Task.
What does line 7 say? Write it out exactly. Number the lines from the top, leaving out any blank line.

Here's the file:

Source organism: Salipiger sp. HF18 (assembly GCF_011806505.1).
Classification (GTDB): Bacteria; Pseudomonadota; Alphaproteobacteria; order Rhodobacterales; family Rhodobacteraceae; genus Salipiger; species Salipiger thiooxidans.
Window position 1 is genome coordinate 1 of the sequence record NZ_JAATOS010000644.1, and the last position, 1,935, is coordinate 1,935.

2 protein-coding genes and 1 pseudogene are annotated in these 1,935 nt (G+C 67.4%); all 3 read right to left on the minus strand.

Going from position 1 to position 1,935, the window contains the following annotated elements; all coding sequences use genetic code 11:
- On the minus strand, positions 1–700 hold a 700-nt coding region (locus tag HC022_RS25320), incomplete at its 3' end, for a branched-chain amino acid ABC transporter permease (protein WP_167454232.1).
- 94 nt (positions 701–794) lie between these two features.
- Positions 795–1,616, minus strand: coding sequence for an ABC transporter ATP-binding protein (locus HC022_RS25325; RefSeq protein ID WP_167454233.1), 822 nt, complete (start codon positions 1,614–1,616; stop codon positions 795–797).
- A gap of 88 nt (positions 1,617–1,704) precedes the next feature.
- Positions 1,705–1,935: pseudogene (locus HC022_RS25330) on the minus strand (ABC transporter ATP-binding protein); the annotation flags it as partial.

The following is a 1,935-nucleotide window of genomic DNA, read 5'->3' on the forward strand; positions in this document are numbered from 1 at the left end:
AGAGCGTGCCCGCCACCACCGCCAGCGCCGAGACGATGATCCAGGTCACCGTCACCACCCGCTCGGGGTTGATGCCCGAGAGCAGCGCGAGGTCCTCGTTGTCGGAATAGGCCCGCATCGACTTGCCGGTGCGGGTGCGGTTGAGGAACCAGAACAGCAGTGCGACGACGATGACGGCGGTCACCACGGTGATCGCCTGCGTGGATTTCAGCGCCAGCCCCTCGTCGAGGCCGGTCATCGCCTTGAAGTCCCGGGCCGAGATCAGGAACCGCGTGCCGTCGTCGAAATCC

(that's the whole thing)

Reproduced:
- 94 nt (positions 701–794) lie between these two features.